Volitional, coordinated movement depends on proprioception to the extent that a loss of proprioception can lead to a lifetime of dyscoordinated movement. Proprioception can be adversely affected by spinal cord injury (SCI), stroke, and traumatic brain injury (TBI). Given the influence of proprioception on normal movement and on movement disorders, the PI's laboratory has developed a novel approach to treat sensory and motor impairments in the limbs of persons with SCI, stroke, and TBI. This approach involves a robotic rehabilitation device that helps a patient move the affected limb while providing somatosensory stimulation. This approach is called AMES: Assisted Movement with Enhanced Sensation. Clinical studies have shown that AMES treatment reduces impairments, which can lead to a restoration of functional movement. The objective of the proposed research is to develop a proprioception assessment tool for the AMES robotic device, which will be used, in conjunction with existing tests of motor impairment, to track the level of sensory impairment while a patient is treated with AMES. The hypothesis underlying this proposed study is that, in persons with somatosensory, as well as motor, impairments, recovery of somatosensation is a prerequisite to the recovery of motor function. The proposed research has 2 specific aims.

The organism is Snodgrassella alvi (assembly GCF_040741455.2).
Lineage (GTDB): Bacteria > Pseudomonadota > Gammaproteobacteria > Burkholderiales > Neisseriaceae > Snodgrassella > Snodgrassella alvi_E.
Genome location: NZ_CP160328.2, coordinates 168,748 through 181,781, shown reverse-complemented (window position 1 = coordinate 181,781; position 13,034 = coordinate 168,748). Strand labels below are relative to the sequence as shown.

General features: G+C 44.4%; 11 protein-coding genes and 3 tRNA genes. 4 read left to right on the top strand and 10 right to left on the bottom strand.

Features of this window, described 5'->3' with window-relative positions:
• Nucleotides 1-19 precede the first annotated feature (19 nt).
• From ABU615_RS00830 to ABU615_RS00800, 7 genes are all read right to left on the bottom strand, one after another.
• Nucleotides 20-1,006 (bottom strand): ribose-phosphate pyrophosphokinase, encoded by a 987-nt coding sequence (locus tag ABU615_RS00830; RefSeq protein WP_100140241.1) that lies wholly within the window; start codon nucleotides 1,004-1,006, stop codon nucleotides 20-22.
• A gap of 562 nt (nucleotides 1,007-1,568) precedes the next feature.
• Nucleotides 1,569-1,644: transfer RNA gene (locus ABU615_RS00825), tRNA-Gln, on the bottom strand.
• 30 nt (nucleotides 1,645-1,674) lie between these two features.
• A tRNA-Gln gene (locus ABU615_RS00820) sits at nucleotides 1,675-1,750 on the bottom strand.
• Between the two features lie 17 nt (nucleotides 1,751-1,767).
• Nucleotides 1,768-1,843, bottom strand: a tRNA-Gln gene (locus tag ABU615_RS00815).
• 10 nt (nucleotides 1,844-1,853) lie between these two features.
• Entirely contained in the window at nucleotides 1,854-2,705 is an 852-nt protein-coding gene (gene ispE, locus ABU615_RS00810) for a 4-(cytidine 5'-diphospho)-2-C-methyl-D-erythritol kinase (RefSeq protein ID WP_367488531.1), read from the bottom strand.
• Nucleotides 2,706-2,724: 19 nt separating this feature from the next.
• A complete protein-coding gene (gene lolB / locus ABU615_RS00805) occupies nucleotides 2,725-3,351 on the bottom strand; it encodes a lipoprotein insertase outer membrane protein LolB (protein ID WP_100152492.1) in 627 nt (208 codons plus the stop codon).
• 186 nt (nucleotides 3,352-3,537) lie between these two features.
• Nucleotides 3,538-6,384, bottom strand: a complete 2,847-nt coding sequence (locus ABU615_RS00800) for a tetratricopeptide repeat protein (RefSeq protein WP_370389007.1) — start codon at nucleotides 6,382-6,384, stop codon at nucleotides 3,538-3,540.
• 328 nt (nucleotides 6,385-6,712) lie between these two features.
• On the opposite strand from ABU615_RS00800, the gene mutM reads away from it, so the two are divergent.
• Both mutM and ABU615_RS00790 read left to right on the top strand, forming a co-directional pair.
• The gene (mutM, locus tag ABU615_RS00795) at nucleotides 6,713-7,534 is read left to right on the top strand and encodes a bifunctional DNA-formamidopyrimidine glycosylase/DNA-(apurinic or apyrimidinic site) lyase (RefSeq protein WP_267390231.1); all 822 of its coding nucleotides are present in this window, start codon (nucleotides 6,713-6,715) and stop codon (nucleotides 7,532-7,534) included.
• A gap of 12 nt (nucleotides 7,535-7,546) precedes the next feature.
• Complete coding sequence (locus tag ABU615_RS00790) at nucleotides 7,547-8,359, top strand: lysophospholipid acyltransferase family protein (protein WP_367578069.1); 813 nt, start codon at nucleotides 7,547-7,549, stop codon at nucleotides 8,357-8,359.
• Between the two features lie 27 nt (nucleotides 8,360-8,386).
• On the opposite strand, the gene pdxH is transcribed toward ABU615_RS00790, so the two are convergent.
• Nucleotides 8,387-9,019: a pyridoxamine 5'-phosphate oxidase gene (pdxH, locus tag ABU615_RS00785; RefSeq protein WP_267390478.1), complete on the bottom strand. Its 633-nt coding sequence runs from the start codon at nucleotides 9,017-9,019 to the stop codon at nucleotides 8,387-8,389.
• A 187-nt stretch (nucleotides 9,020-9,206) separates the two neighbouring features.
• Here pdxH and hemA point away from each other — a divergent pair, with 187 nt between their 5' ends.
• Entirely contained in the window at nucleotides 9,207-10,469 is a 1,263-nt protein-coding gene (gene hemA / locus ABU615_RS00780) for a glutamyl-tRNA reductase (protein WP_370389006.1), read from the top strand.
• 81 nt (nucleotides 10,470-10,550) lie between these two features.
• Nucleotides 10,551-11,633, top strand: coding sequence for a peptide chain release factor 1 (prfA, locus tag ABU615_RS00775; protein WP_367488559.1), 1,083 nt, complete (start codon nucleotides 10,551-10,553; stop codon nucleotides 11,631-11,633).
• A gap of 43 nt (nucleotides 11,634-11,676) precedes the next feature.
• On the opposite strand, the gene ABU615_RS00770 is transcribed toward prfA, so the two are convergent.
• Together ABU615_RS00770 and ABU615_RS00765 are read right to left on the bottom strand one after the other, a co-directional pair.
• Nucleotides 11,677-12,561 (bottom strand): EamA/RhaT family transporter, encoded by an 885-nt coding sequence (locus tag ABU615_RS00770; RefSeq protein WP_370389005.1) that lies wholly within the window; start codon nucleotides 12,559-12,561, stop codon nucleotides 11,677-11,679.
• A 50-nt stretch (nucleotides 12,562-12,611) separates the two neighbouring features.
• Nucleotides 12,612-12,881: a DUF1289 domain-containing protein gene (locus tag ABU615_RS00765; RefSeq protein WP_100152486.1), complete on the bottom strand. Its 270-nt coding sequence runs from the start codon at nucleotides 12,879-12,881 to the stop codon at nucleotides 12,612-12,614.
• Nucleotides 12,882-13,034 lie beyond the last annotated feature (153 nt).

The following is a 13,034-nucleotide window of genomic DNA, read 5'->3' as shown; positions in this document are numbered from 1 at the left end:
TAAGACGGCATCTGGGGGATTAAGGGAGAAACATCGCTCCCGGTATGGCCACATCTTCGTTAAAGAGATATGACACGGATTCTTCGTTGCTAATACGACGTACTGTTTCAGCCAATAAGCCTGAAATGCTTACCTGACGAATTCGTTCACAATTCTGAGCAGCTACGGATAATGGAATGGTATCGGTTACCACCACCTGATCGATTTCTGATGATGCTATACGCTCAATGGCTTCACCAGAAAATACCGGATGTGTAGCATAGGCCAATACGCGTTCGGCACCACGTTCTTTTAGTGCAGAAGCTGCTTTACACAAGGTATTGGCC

The first aim i s to develop software to implement a proprioception assessment tool on an existing AMES robotic device, to modify the hardware of the device so that the proprioceptive acuity of patients with severe motor disability can be quantified, and to bench-test the new software and hardware.
The second aim i s to evaluate, preliminarily, this clinical assessment tool on a small number of persons with chronic incomplete SCI and to compare the results from the proprioception assessment tool to other existing somatosensory tests currently in use, in the clinic. Test results from this proposed research will then form the preliminary data for a Phase 2 application to validate the proprioception assessment tool in a multicenter study involving a larger group of SCI participants.
This research addresses the need for an objective, quantitative assessment of proprioception that can be used, to evaluate the extent and type of proprioceptive loss in patients with motor deficits. With this proprioception assessment tool, clinicians using the AMES robotic device therapeutically may be better able to monitor the progressive loss or recovery of proprioceptive acuity in response to disease or to medical interventions, thereby guiding decisions about the treatment regimen to be used.